Monkeypox and Covid-19 Vaccine Updates Australia

Shutterstock 430087837 Sml   News Update

​According to the Australian Government Department of Health and Aged Care, there are 57 confirmed and probable Monkeypox cases in the country. All of these cases are already reported to the National Notifiable Diseases Surveillance System (NNDSS) by states and territories. The locations where these cases were diagnosed are specified below:

  • 31 cases in New South Wales

  • 22 in Victoria

  • 2 in the Australian Capital Territory

  • 1 in Queensland

  • 1 in South Australia

The first Monkeypox case in the country was reported in May of this year and on June 1, 2022, it was reported that Monkeypox is now a nationally notifiable disease. However, The Government is still deciding whether to put it on the list of viruses permanently.

On July 26, 222, Chief Medical Officer Professor Paul Kelly, under the decision of the Emergency Response Plan for Communicable Disease Incidents of National Significance together with the Australian Health Protection Principal Committee, followed the declaration of the World Health Organization (WHO) regarding monkeypox to be a public health emergency of international concern.

Moderna Vaccine Available for Children

The Federal Government has decided to make the Moderna vaccine available to young children starting September 5, and the Royal Australian College of General Practitioners (RACGP) has welcomed this supportive decision.

High-risk children of ages 6 months under 5 years old are eligible to get the vaccine. These children include those immunocompromised, children with disabilities, and children with multiple health conditions that can increase the risk of being infected with Covid-19.

According to RACGP President Adj. Professor Karen Price, this decision is very promising for Australian families and general practice as it can reduce the severity of virus spread and hospitalisations.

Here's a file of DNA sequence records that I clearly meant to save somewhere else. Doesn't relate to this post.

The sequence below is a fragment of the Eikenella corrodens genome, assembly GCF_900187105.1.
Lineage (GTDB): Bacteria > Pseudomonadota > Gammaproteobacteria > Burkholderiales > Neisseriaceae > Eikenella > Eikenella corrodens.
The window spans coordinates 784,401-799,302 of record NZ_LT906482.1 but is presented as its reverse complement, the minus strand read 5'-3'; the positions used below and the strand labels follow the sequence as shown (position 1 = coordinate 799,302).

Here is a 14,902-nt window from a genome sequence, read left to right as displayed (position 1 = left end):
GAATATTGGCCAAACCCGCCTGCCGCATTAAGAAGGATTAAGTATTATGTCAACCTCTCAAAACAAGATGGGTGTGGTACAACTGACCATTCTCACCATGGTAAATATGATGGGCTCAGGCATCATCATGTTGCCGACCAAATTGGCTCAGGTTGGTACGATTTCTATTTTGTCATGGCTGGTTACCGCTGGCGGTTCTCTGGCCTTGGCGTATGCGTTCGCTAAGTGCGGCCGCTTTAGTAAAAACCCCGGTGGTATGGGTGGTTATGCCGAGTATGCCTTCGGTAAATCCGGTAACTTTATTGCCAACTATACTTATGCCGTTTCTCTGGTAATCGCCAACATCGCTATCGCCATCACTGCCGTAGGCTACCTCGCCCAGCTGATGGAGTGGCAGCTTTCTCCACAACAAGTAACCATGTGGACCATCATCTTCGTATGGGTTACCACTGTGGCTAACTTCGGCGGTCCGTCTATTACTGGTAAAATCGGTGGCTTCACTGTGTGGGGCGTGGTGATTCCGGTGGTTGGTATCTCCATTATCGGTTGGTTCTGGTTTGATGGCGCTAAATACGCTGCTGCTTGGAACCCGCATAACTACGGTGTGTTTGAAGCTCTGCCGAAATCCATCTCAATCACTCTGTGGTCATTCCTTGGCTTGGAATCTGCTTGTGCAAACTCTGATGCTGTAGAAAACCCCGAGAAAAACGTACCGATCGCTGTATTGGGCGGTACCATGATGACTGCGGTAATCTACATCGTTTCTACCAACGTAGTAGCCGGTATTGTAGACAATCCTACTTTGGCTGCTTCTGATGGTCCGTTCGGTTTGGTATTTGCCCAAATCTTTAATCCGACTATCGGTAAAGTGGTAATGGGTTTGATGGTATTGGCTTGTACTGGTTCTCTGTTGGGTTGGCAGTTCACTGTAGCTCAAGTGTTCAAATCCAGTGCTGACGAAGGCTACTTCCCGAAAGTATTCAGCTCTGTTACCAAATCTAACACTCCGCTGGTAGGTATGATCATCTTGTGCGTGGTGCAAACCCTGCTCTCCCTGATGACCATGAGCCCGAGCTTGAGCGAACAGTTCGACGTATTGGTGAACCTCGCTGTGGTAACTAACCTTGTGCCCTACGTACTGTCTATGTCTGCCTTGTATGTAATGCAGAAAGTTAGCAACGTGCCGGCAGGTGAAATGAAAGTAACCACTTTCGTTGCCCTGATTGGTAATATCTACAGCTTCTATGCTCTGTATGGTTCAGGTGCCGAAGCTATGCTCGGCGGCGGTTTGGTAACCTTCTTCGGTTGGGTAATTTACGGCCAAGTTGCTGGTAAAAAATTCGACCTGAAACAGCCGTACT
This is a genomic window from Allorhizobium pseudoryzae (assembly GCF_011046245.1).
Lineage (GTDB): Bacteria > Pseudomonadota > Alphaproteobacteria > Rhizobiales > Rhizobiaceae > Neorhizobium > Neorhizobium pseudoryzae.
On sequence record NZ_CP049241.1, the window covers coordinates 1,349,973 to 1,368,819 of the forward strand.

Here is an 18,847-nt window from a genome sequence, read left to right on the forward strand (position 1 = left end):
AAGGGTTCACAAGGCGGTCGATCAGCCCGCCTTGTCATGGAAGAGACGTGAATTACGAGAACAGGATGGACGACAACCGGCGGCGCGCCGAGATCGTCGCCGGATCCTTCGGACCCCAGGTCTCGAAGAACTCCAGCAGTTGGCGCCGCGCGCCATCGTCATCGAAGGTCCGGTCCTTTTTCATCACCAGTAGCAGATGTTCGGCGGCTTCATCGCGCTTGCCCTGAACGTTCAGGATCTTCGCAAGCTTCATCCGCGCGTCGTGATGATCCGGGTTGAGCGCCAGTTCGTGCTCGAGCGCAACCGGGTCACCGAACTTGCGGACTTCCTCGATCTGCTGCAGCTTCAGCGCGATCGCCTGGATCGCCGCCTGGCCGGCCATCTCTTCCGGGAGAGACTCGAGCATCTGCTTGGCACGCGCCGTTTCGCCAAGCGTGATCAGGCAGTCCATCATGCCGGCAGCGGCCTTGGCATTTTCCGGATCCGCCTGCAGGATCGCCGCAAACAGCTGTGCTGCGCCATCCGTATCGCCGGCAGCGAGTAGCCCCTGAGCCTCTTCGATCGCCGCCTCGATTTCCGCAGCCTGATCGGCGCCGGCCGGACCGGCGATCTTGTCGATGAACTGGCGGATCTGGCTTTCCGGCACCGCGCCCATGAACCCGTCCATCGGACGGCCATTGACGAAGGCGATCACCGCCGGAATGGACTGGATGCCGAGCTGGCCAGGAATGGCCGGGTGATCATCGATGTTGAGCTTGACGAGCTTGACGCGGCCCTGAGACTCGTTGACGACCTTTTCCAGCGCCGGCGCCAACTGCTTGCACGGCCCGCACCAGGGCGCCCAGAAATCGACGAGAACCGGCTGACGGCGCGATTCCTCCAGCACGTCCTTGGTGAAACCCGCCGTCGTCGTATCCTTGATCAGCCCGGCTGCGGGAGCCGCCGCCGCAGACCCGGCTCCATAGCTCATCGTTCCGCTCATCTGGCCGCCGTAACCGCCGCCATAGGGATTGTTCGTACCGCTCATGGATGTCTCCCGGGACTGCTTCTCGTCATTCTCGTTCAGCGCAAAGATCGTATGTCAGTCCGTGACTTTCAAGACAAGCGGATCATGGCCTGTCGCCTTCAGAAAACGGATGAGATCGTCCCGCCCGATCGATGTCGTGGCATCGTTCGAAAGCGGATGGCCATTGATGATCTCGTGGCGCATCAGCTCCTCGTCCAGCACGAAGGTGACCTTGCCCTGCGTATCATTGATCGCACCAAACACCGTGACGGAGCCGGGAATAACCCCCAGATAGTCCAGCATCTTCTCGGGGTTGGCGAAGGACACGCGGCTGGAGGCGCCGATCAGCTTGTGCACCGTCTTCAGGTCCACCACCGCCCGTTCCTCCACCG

In no time, clinics that offer children vaccination can be identified at Vaccine Clinic Finder. However, Professor Karen Price asks for some patience as this news would require additional work for the GPs and not all can be accommodated as soon as possible.

Fighting Covid-19 Complacency

As stated by Professor Karen Price, the war with the pandemic is far from over, most especially because of the increasing number of Covid-19 cases. In the last 24 hours, around 26,000 new cases were reported.

Vaccines and boosters are helpful but transmission can still occur anytime. Fully-vaccinated individuals and those with booster shots can experience minimal effects from the Covid-19 virus. However, they can still transmit the virus easily, especially to the elderly, immunocompromised individuals, and those with underlying health conditions.

In South Australia, using masks indoors and avoiding gatherings are highly recommended to limit the transmission of the virus. A work-from-home setting is also highly encouraged.

In Tasmania and Victoria, practical steps can be done to prevent the spread of the virus. According to RACGP Tasmania Chair Dr. Tim Jackson and RACGP Victoria Chair Dr. Anita Munoz, getting tested right away when you become sick is one of the best ways to prevent Covid-19 transmission. 

As Monkeypox cases increase and so does Covid-19, the general practice workforce needs additional support. The role of GPs is vital not just in helping patients manage their symptoms but also in the prevention of these viruses. If you are looking for permanent or locum job opportunities, Medical Recruitment can help you.


Since 1986, Medical Recruitment has been specialising in GP recruitment, thus, consultants from the company have expert knowledge in the space. If you’re looking for an exciting opportunity to work as a permanent or locum GP job or even for a GP role after hours, then look no further - get in touch with our Recruitment Consultants now.​​​